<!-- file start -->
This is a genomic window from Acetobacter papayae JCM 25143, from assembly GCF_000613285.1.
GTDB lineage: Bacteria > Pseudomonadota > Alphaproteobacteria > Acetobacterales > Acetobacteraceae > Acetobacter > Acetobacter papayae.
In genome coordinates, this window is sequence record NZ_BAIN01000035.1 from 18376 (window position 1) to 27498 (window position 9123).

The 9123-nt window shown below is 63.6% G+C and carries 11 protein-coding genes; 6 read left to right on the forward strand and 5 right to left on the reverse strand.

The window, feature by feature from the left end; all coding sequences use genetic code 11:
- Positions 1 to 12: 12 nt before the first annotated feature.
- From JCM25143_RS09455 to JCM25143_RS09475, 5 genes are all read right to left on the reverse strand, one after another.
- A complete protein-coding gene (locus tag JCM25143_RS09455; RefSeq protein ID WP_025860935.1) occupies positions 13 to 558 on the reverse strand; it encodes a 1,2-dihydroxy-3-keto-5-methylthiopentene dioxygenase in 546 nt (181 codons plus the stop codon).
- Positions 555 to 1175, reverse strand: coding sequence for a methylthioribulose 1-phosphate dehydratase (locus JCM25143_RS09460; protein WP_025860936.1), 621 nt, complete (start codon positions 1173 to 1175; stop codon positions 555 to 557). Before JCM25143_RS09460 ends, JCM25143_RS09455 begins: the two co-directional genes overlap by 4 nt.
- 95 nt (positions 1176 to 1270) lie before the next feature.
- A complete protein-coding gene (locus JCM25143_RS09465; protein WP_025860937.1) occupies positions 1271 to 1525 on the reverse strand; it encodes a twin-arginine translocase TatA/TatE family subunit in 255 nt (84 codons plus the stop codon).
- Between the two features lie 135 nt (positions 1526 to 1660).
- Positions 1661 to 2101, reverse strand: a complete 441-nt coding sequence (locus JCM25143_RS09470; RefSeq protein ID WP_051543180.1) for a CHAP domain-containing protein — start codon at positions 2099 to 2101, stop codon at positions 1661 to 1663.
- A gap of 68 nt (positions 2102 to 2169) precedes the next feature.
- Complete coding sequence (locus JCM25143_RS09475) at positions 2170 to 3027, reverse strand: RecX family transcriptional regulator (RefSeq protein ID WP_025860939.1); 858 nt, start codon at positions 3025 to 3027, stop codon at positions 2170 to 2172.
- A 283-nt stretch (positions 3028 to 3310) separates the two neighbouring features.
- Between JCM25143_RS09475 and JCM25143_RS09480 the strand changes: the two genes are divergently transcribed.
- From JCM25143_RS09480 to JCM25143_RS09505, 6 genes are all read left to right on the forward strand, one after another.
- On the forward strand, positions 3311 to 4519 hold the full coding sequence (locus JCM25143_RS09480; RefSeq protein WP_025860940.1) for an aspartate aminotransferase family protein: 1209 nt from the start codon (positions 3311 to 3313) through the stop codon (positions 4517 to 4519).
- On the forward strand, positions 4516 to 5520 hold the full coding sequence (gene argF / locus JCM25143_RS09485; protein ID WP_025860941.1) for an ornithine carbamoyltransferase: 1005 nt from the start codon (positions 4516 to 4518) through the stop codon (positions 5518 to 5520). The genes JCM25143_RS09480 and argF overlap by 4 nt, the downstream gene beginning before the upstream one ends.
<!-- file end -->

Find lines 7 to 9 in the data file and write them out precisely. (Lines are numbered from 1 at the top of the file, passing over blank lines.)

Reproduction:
- From JCM25143_RS09455 to JCM25143_RS09475, 5 genes are all read right to left on the reverse strand, one after another.
- A complete protein-coding gene (locus tag JCM25143_RS09455; RefSeq protein ID WP_025860935.1) occupies positions 13 to 558 on the reverse strand; it encodes a 1,2-dihydroxy-3-keto-5-methylthiopentene dioxygenase in 546 nt (181 codons plus the stop codon).
- Positions 555 to 1175, reverse strand: coding sequence for a methylthioribulose 1-phosphate dehydratase (locus JCM25143_RS09460; protein WP_025860936.1), 621 nt, complete (start codon positions 1173 to 1175; stop codon positions 555 to 557). Before JCM25143_RS09460 ends, JCM25143_RS09455 begins: the two co-directional genes overlap by 4 nt.